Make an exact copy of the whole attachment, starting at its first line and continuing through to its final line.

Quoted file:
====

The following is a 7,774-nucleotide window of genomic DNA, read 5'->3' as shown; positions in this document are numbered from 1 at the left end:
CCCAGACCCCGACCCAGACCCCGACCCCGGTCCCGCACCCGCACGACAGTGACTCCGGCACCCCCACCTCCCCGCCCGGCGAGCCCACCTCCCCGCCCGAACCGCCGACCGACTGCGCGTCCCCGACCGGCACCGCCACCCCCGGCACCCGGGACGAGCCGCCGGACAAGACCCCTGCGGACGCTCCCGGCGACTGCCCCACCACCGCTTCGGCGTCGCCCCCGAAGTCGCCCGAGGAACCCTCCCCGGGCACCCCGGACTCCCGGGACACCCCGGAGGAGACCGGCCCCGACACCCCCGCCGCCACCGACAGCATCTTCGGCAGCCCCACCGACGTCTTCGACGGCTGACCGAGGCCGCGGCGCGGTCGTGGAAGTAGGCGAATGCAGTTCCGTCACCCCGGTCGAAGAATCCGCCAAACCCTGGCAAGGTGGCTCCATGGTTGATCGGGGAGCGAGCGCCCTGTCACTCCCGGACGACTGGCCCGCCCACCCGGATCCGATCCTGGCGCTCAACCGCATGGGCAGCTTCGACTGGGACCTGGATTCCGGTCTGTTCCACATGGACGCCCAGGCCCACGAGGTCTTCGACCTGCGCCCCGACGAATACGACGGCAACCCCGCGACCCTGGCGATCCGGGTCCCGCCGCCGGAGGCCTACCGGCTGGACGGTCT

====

The following is a 7,774-nucleotide window of genomic DNA, read 5'->3' as shown; positions in this document are numbered from 1 at the left end:
CCCAGACCCCGACCCAGACCCCGACCCCGGTCCCGCACCCGCACGACAGTGACTCCGGCACCCCCACCTCCCCGCCCGGCGAGCCCACCTCCCCGCCCGAACCGCCGACCGACTGCGCGTCCCCGACCGGCACCGCCACCCCCGGCACCCGGGACGAGCCGCCGGACAAGACCCCTGCGGACGCTCCCGGCGACTGCCCCACCACCGCTTCGGCGTCGCCCCCGAAGTCGCCCGAGGAACCCTCCCCGGGCACCCCGGACTCCCGGGACACCCCGGAGGAGACCGGCCCCGACACCCCCGCCGCCACCGACAGCATCTTCGGCAGCCCCACCGACGTCTTCGACGGCTGACCGAGGCCGCGGCGCGGTCGTGGAAGTAGGCGAATGCAGTTCCGTCACCCCGGTCGAAGAATCCGCCAAACCCTGGCAAGGTGGCTCCATGGTTGATCGGGGAGCGAGCGCCCTGTCACTCCCGGACGACTGGCCCGCCCACCCGGATCCGATCCTGGCGCTCAACCGCATGGGCAGCTTCGACTGGGACCTGGATTCCGGTCTGTTCCACATGGACGCCCAGGCCCACGAGGTCTTCGACCTGCGCCCCGACGAATACGACGGCAACCCCGCGACCCTGGCGATCCGGGTCCCGCCGCCGGAGGCCTACCGGCTGGACGGTCT